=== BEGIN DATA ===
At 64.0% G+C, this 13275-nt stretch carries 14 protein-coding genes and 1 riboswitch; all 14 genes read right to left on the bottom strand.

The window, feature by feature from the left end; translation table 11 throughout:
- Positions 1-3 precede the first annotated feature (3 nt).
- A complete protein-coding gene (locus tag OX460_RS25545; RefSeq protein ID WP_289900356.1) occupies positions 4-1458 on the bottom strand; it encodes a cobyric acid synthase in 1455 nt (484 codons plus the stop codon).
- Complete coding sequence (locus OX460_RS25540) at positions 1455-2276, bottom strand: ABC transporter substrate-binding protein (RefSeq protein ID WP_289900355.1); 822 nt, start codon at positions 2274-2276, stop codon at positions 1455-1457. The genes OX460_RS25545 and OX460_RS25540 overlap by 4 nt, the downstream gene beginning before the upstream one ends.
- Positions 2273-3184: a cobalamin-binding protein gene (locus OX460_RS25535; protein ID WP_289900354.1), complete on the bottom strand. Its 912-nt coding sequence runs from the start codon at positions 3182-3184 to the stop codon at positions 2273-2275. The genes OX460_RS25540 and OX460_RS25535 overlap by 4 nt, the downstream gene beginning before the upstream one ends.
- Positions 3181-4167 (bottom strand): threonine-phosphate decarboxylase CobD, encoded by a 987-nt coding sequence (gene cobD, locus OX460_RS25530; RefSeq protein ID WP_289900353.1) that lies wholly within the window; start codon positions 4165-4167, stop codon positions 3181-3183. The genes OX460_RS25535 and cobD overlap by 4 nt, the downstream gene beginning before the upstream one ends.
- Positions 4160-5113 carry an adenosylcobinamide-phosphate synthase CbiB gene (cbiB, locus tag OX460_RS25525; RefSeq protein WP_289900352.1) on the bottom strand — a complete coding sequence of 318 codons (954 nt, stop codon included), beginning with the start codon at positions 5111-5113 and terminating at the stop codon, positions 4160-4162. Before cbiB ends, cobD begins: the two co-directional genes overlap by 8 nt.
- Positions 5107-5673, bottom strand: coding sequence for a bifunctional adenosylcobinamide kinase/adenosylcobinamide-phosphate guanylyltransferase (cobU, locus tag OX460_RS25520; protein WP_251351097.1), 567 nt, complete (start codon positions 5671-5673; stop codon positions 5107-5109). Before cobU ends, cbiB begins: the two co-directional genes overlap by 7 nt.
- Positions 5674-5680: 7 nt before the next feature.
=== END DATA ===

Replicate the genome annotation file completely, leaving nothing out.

At 64.0% G+C, this 13275-nt stretch carries 14 protein-coding genes and 1 riboswitch; all 14 genes read right to left on the bottom strand.

The window, feature by feature from the left end; translation table 11 throughout:
- Positions 1-3 precede the first annotated feature (3 nt).
- A complete protein-coding gene (locus tag OX460_RS25545; RefSeq protein ID WP_289900356.1) occupies positions 4-1458 on the bottom strand; it encodes a cobyric acid synthase in 1455 nt (484 codons plus the stop codon).
- Complete coding sequence (locus OX460_RS25540) at positions 1455-2276, bottom strand: ABC transporter substrate-binding protein (RefSeq protein ID WP_289900355.1); 822 nt, start codon at positions 2274-2276, stop codon at positions 1455-1457. The genes OX460_RS25545 and OX460_RS25540 overlap by 4 nt, the downstream gene beginning before the upstream one ends.
- Positions 2273-3184: a cobalamin-binding protein gene (locus OX460_RS25535; protein ID WP_289900354.1), complete on the bottom strand. Its 912-nt coding sequence runs from the start codon at positions 3182-3184 to the stop codon at positions 2273-2275. The genes OX460_RS25540 and OX460_RS25535 overlap by 4 nt, the downstream gene beginning before the upstream one ends.
- Positions 3181-4167 (bottom strand): threonine-phosphate decarboxylase CobD, encoded by a 987-nt coding sequence (gene cobD, locus OX460_RS25530; RefSeq protein ID WP_289900353.1) that lies wholly within the window; start codon positions 4165-4167, stop codon positions 3181-3183. The genes OX460_RS25535 and cobD overlap by 4 nt, the downstream gene beginning before the upstream one ends.
- Positions 4160-5113 carry an adenosylcobinamide-phosphate synthase CbiB gene (cbiB, locus tag OX460_RS25525; RefSeq protein WP_289900352.1) on the bottom strand — a complete coding sequence of 318 codons (954 nt, stop codon included), beginning with the start codon at positions 5111-5113 and terminating at the stop codon, positions 4160-4162. Before cbiB ends, cobD begins: the two co-directional genes overlap by 8 nt.
- Positions 5107-5673, bottom strand: coding sequence for a bifunctional adenosylcobinamide kinase/adenosylcobinamide-phosphate guanylyltransferase (cobU, locus tag OX460_RS25520; protein WP_251351097.1), 567 nt, complete (start codon positions 5671-5673; stop codon positions 5107-5109). Before cobU ends, cbiB begins: the two co-directional genes overlap by 7 nt.
- Positions 5674-5680: 7 nt before the next feature.